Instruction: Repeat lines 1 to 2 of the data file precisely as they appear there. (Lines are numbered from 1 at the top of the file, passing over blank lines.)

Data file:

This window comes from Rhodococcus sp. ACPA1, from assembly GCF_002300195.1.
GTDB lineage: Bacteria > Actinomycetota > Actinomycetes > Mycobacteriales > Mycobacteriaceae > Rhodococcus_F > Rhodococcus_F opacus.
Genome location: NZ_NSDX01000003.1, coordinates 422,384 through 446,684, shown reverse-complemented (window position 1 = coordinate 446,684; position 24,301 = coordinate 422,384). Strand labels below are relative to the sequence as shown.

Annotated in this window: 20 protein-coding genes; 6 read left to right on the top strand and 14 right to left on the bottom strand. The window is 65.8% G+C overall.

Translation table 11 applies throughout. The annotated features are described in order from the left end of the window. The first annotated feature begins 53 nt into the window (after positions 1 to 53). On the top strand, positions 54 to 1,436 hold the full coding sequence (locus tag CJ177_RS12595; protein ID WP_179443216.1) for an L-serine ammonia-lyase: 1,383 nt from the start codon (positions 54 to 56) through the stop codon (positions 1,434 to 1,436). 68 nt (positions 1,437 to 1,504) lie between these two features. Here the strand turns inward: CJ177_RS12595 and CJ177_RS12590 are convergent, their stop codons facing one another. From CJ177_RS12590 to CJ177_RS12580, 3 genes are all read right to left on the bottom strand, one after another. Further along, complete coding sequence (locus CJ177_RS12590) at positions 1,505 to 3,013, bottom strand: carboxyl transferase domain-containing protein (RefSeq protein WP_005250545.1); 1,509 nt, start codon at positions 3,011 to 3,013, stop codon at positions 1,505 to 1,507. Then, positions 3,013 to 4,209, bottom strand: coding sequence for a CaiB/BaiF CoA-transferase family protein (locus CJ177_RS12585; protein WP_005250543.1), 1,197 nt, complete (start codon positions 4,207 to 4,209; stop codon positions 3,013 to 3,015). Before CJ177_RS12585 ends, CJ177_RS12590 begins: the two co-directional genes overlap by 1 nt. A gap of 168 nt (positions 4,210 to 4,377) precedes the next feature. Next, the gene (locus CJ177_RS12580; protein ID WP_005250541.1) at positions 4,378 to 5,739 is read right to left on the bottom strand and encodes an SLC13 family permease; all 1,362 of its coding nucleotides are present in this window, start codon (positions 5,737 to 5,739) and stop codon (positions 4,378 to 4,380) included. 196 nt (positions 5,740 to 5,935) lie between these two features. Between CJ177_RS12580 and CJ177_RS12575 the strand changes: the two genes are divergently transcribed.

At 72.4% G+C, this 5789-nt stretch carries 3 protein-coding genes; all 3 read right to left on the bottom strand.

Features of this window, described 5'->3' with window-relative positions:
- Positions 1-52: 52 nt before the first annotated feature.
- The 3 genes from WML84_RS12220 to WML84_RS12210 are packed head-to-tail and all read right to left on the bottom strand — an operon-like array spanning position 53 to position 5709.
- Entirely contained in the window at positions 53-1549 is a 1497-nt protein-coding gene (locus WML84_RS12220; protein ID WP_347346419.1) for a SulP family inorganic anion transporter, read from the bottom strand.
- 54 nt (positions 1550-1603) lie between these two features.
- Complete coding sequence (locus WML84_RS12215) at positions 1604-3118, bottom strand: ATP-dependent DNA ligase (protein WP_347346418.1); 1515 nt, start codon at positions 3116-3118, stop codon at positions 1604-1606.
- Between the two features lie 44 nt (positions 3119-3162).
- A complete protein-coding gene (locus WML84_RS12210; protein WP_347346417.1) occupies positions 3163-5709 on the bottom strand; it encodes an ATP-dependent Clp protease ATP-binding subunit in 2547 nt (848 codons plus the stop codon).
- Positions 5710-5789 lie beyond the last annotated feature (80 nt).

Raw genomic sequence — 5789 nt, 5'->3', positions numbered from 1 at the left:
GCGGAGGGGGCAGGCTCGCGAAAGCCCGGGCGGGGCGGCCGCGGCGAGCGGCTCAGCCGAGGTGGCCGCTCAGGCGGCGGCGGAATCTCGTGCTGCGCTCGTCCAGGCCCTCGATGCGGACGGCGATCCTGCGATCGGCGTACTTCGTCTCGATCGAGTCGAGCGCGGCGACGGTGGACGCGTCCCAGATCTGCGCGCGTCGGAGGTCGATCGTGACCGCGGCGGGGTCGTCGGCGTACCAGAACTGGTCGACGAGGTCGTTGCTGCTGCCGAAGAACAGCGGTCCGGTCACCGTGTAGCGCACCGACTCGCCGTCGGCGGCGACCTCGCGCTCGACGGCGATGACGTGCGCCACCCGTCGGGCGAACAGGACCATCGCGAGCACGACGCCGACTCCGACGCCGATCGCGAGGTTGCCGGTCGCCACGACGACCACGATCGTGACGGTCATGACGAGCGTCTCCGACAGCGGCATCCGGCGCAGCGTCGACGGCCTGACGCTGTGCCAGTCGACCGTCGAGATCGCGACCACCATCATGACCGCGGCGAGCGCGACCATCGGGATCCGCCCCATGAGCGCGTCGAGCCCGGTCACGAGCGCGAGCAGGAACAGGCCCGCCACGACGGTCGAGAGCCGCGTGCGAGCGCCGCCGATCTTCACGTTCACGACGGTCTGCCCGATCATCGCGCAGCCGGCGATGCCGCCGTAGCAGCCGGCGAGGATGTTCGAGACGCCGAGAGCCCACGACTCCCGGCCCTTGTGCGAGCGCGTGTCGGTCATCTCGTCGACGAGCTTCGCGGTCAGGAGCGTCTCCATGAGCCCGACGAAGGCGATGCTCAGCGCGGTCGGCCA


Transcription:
This window comes from Rhodococcus sp. ACPA1, from assembly GCF_002300195.1.
GTDB lineage: Bacteria > Actinomycetota > Actinomycetes > Mycobacteriales > Mycobacteriaceae > Rhodococcus_F > Rhodococcus_F opacus.